My Favorite Mental Trick to Stop Overeating

This post is for people like me who are prone to overeating. It involves a level of thinking about food that will strike you funny if you’ve never had the struggle yourself.

There is pleasure involved in eating. Several, actually:

  1. The pleasure of meeting a true physical need. Our body thanks us for responding to hunger.
  2. The pleasure of feeling full in the belly.
  3. The pleasure of taste in the mouth. 

It dawned on me one day that I have spent most of my life chasing pleasure 2 at meals. I had an implicit goal to get full—not stuffed, but more than satisfied. I sought more than the elimination of hunger. 

This habit, especially when mixed with high-calorie foods, is all it takes to become obese. Seriously. When I was obese, I didn’t stuff myself three times a day, but I got happily full often. When I decided to change, I knew this would have to stop.

We derive comfort from food, medicate ourselves with food, celebrate with food—it’s no wonder we have an emotional attachment to it! It’s an emotional experience to accept that you’ll have to stop eating in the way that has become natural over the years. I was truly disappointed to be eating less.

Then I had a realization: This isn’t the end of pleasure in eating, it’s the swapping of one pleasure for another.

Instead of chasing pleasure 2, I began to chase pleasures 1 and 3.

How many meals have I rushed through in my lifetime without stopping to savor what I’m tasting? Most! Because I was seeking pleasure 2 (full in the belly), and not pleasure 1 (eliminating hunger) and pleasure 3 (tasting and savoring).

This meant I could meet weight loss goals and still derive joy from meals. It also killed that most common lie we tell ourselves when trying to lose weight: “You’re missing out on something.” That lie is responsible for millions of unnecessary calories.

Enjoying meals more, not less.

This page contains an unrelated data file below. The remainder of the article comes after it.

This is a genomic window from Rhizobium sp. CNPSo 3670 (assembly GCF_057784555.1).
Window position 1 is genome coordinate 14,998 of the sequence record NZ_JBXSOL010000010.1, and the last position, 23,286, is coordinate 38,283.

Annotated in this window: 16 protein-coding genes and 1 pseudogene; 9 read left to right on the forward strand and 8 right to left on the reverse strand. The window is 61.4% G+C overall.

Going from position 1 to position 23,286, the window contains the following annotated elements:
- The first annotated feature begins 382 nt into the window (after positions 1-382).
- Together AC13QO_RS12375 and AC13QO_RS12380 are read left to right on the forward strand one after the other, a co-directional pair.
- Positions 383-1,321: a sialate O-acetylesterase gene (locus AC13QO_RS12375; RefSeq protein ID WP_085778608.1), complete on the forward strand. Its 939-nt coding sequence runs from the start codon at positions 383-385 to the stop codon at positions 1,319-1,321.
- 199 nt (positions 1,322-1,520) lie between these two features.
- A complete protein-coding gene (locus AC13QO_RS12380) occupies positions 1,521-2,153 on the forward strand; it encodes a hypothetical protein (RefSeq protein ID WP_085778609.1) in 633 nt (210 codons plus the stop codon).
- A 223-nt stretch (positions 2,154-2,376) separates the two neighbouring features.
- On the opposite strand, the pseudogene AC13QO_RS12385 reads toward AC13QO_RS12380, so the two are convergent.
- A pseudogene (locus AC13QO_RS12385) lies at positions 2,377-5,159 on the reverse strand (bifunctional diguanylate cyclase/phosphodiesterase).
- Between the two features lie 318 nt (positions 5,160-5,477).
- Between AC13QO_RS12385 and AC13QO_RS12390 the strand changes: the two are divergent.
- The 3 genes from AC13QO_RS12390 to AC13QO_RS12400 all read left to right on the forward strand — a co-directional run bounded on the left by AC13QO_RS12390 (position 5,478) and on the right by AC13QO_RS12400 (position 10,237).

You can actually gain more enjoyment from a meal if you seek pleasures 1 and 3 than if you seek pleasure 2. Here’s how:

Scenario 1 – Seeking Pleasure 2 (feeling full).

  • You have a double cheeseburger with large fries and a coke. 
  • You sit down, ravenously hungry, and take a bite. 
  • While you’re chewing the burger, you take some fries and stuff those in your mouth too. 
  • Then you use a splash of soda to assist you in swallowing. 
  • The moment the food is out of your mouth, when it has hardly entered your esophagus, your teeth clamp into the burger again. 
  • Repeat until the food is gone.
  • Time spent eating: 6 minutes.
  • You’ve thought about that meal for 3 hours, or maybe longer, and it’s already gone. The pleasure is over.

Scenario 2 – Seeking Pleasures 1 & 3 (eliminating hunger and tasting/savoring).

  • You have a single cheeseburger with regular fries and water (or no drink).  
  • You sit down, ravenously hungry, and take a bite.
  • You set down the burger on the table, lean back in your chair, chew slowly, and think about everything you’re tasting. You focus on what you’re doing. You breathe while you chew. You consciously try to enjoy the food.
  • When the food is completely chewed, you swallow. Your mouth is empty. 
  • Then (and here’s where a huge difference comes in) you take a deep breath or two. You look around. You allow gratitude that you’re alive and have food to fill your mind. 
  • Only then do you take another bite.
  • Repeat until the food is gone.
  • Time spent eating: 15-20 minutes.

In Scenario 2, you’ve (A) extended the total time spent actively eating (which is the thing you’ve been looking forward to since your last meal), (B) eaten less food overall, and (C)  given your body adequate time to tell you that you’re full.

Amazingly, you end up feeling almost just as full as when you stop eating in Scenario 1.

If you’re used to getting full at every meal, you may be surprised at how good it feels to be satisfied rather than full. They are two different experiences. When you’re satisfied, you’re not bloated, you don’t feel heavy, and you have the added feeling of pride that you’ve made a healthy choice.

Another benefit of eating like this is that you get the chance to assess your likes and dislikes. Some healthy foods taste better than we assume because we rush through them and don’t give them a chance. Some unhealthy foods aren’t as delicious as we think, we’ve just attached good experiences to them and built a reflex around them. 

Of course, this isn’t perfect. I don’t eat every meal like this, not even close. Some days I eat quickly with no shame. But this is the most powerful mental trick I’ve found for me.

Favorite mental trick to stop overeating in summary: change the type of pleasure you seek when you eat.

It’s that simple.

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